The Sunday TimesNews/Comment

28th April 1996




Docs. report sick: Govt. hospitals crippled

All government doctors went on a lightning strike island wide yesterday, in protest against Health Minister A.H.M. Fowzie's stand regarding the appointment of post-interns.

The Government Medical Officers' Association (GMOA) called out its 5,000 members throughout the island on a sick leave campaign crippling all state hospitals.

The problem erupted after more than 450 post-interns who completed their internships on April 26 were required to vacate quarters immediately, on instructions of the Director of Health Services.

The GMOA claims that interns are government employees with letters of appointment and thus could be members of the GMOA. But the Health Ministry says interns are not government employees and it has accused the GMOA of provoking the interns to achieve its own ends.

The Health Ministry also claims it is not obliged to appoint all interns as government doctors, but the GMOA disagrees.

Minister Fowzie told 'The Sunday Times' they were helping the medical students by giving them one year's training called internship, but the government was not obliged to give them permanent appointments.

Mr. Fowzie said in the past there was an acute shortage of doctors and the Health Department absorbed all as soon as their internship was over. But now he said the situation was different and the Ministry would take in those who complete their internship as and when vacancies arose.

This procedure has led to further problems, with the GMOA insisting that appointments should be made in accordance with the merit list that has been agreed upon. The GMOA alleges that 10 of the recent appointments were made from outside the merit list.

According to the merit list, students qualified from state medical colleges come first for appointments, then those who have got scholarships from the Ministry of Higher Education, followed by students from the North Colombo Medical College and students qualified from other countries by other means.

Mr. Fowzie is accused by the GMOA of promoting 10 doctors qualified from other countries by other means, to the second category.

Mr. Fowzie explaining this said these 10 doctors had gone on government scholarships to foreign countries but not through the Ministry of Higher Education. He said this could be considered equivalent to the Ministry of Higher Education scholarships.

Yesterday evening a GMOA spokesman said the doctors would launch another one-day strike on Tuesday and hold an emergency meeting later to discuss further action on these issues.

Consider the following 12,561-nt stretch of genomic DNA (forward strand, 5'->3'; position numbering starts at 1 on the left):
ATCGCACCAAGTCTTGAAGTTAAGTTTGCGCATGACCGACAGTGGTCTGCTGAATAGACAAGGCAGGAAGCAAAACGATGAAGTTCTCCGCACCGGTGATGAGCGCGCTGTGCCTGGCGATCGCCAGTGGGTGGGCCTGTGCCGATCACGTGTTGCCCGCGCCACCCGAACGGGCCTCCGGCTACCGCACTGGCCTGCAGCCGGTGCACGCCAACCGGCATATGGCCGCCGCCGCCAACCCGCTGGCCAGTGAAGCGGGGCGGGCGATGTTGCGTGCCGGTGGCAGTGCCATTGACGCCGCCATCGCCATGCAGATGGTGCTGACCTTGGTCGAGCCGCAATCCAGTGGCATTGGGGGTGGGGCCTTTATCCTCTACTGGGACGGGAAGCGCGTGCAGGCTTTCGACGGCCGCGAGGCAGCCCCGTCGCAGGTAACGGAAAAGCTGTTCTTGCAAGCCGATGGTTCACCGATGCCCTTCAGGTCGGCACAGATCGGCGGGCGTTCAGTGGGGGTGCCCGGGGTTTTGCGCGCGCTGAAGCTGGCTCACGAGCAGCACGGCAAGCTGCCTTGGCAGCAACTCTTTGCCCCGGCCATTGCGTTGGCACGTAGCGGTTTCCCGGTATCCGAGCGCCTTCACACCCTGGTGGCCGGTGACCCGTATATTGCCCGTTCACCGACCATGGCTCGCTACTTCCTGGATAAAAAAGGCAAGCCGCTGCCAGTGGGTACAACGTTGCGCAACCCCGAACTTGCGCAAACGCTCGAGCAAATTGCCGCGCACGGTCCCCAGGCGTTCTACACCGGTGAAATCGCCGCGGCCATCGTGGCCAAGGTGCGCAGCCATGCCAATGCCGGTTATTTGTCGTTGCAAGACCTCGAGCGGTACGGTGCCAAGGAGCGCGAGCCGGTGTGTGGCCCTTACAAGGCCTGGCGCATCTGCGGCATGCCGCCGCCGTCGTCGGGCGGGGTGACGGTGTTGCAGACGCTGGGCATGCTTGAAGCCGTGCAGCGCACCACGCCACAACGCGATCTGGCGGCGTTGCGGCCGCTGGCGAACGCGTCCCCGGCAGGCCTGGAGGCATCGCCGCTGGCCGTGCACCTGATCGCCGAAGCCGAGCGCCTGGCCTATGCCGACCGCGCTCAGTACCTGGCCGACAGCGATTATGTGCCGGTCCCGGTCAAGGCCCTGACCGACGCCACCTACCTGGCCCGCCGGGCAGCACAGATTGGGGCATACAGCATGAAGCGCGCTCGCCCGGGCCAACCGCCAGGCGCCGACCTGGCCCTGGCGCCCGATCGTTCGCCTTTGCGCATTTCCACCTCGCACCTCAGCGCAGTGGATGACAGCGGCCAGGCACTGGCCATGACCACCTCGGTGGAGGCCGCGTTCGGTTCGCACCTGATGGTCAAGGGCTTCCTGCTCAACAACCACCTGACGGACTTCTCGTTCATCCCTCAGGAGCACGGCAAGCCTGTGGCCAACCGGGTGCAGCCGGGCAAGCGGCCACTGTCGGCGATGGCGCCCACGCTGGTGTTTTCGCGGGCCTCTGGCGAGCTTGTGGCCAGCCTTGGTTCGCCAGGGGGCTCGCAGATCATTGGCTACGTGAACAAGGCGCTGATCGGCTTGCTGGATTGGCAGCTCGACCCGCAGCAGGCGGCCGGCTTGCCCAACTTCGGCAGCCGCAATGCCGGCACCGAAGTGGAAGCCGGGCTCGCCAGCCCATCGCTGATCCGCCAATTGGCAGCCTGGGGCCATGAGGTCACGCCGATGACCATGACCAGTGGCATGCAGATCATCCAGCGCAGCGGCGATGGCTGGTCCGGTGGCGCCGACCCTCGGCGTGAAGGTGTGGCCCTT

In a counter-statement yesterday the Health Minister told the interns not to be misled by the GMOA and said interns had been asked to assemble at the Tower Hall on May 9 for an orientation and award of appointment letters.

May Day cry of distress from July strikers

By Shelani de Silva and Chandimal Mendis

Some of the leaders of the July 1980 strike are today Ministers or top officials in the government. But the plight of the ordinary strikers is the same as we mark May Day 1996. They still carry on their protest campaigns and get beaten by the police. They still run behind the officials to hand over the petitions and maintain their families amidst financial difficulties.

Mrs. M.V. Madurawela, wife of a July striker who died in 1989 said they had five children when her husband was put out of his working place. She was among the protesters who were dispersed by the police recently near Temple Trees. When the police attacked the protesters this angry woman attacked a policeman who fled for his life. "I don't know how I got the strength to do so, but enough is enough. We have suffered for almost two decades and we have nothing to lose except our lives and we are prepared to sacrifice even that to end this trauma", she said.

She said the July strike still haunt their children and one of her daughters was deprived of a job opportunity as a result. "We thought the fact that the father was a July striker would be an advantage at least under this government as most of the leaders are in power. But still we are out in the park still being taken for a ride by this government as well! So what is now" she asked expressing outrage at what was happening today.

A CTB worker W.M.P. Bandara who had served the Ja-Ela depot for 13 years before being booted out in 1980 angrily showed a letter sent by LSSP MP Vasudeva Nanayakkara which he had received a few days ago. "I am surprised that they remembered us after so many years", he said. He also said that some of the members of the Communist Party had come to his house at midnight in 1980 and asked him to organise the strike. "They are in power now and nothing has been done about us. Our youth is gone and we have nothing to celebrate or lose. That is why we decided to fight till reasonable relief is given to us", he added.

A large number of the July strikers had been in their youth, some newly married and some with infants. Hunger was not the only problem they faced when the workers were put out of their jobs. Also they lost recognition among their families, friends and relatives. The smooth routine of day to day life was shattered. Parents had to change their residence and move to rural areas where cost of living was not high as in the city. And the children who were lucky enough to still continue schooling had to change their friends and schools. Most of all some children got the shock of their lives when they came back from school and found out that their father had committed suicide.